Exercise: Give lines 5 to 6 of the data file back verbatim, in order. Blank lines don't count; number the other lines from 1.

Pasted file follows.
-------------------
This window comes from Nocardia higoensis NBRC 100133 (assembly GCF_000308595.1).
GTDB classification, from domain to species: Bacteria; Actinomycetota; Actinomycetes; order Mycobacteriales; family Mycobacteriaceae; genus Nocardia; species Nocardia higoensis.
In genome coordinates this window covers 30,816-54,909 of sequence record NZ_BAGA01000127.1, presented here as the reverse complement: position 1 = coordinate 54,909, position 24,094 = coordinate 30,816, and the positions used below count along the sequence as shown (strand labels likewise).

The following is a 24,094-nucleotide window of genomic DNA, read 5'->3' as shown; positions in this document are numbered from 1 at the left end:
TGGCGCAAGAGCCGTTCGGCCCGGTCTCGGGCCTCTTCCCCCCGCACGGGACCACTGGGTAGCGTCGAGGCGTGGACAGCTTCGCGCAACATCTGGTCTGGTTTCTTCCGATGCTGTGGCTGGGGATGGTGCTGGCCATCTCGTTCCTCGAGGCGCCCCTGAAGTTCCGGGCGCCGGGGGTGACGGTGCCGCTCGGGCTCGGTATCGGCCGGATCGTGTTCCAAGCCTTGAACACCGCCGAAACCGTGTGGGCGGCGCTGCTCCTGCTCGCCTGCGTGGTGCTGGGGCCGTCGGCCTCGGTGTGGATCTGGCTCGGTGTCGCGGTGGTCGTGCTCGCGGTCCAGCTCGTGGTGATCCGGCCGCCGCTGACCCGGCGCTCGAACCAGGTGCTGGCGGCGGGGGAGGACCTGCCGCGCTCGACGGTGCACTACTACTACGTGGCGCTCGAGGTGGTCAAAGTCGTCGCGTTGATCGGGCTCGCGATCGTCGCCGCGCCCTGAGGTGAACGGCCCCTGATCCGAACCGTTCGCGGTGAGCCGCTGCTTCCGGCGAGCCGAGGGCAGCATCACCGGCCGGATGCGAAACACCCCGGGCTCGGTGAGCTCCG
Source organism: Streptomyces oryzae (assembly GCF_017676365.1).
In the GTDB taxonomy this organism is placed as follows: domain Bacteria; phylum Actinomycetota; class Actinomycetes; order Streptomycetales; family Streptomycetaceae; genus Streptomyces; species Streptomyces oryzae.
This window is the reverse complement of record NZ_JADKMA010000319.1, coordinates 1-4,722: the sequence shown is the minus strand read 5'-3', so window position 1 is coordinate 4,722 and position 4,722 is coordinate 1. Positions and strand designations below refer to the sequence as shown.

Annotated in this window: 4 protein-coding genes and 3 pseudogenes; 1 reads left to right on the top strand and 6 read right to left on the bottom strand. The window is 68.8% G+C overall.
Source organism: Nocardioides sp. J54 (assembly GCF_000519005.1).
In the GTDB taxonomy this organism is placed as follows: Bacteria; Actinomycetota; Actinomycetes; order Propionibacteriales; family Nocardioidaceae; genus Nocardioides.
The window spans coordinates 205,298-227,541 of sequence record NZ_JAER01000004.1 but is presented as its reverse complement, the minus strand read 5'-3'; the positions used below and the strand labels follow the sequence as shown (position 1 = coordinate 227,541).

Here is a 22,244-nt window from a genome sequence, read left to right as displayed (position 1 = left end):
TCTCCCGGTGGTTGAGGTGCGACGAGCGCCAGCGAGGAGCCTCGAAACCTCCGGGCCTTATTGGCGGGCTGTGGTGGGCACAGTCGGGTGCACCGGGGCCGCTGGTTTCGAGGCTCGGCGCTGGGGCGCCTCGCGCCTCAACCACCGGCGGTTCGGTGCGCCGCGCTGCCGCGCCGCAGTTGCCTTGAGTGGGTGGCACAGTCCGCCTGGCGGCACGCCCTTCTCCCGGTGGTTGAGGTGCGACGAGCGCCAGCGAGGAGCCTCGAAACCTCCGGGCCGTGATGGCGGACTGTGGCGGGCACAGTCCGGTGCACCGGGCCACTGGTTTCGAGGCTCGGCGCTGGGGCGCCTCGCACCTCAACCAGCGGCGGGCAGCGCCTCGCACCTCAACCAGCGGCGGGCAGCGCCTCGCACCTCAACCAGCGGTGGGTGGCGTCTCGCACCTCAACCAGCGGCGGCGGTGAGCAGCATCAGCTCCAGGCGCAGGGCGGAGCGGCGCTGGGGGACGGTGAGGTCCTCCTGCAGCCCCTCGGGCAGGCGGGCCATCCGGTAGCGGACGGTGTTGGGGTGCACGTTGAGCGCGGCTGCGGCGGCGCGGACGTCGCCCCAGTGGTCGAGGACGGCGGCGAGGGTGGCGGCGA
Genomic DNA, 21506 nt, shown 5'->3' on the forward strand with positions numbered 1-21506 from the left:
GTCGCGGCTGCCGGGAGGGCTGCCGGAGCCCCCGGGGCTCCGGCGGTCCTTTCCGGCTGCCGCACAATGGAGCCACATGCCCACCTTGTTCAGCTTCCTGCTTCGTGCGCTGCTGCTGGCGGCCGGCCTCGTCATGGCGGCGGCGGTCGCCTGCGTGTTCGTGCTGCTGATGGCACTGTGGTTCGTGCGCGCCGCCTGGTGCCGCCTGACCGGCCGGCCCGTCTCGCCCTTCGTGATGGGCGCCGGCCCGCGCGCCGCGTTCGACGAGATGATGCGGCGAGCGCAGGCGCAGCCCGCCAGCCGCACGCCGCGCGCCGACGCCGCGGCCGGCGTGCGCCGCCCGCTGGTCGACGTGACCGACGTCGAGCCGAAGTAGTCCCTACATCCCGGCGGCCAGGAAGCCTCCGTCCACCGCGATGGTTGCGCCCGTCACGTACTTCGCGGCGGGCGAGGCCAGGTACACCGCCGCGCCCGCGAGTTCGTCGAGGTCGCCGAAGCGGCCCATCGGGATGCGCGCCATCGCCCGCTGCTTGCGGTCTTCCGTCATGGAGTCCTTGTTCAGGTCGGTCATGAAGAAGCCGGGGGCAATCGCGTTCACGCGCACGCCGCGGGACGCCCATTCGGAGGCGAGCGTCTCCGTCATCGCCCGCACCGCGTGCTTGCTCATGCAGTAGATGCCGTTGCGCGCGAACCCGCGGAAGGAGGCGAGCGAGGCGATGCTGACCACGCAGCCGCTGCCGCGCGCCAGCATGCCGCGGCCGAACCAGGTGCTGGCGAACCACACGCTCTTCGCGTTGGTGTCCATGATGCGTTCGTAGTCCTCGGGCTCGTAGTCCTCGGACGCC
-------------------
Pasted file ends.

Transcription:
TGGCGCAAGAGCCGTTCGGCCCGGTCTCGGGCCTCTTCCCCCCGCACGGGACCACTGGGTAGCGTCGAGGCGTGGACAGCTTCGCGCAACATCTGGTCTGGTTTCTTCCGATGCTGTGGCTGGGGATGGTGCTGGCCATCTCGTTCCTCGAGGCGCCCCTGAAGTTCCGGGCGCCGGGGGTGACGGTGCCGCTCGGGCTCGGTATCGGCCGGATCGTGTTCCAAGCCTTGAACACCGCCGAAACCGTGTGGGCGGCGCTGCTCCTGCTCGCCTGCGTGGTGCTGGGGCCGTCGGCCTCGGTGTGGATCTGGCTCGGTGTCGCGGTGGTCGTGCTCGCGGTCCAGCTCGTGGTGATCCGGCCGCCGCTGACCCGGCGCTCGAACCAGGTGCTGGCGGCGGGGGAGGACCTGCCGCGCTCGACGGTGCACTACTACTACGTGGCGCTCGAGGTGGTCAAAGTCGTCGCGTTGATCGGGCTCGCGATCGTCGCCGCGCCCTGAGGTGAACGGCCCCTGATCCGAACCGTTCGCGGTGAGCCGCTGCTTCCGGCGAGCCGAGGGCAGCATCACCGGCCGGATGCGAAACACCCCGGGCTCGGTGAGCTCCG
Source organism: Streptomyces oryzae (assembly GCF_017676365.1).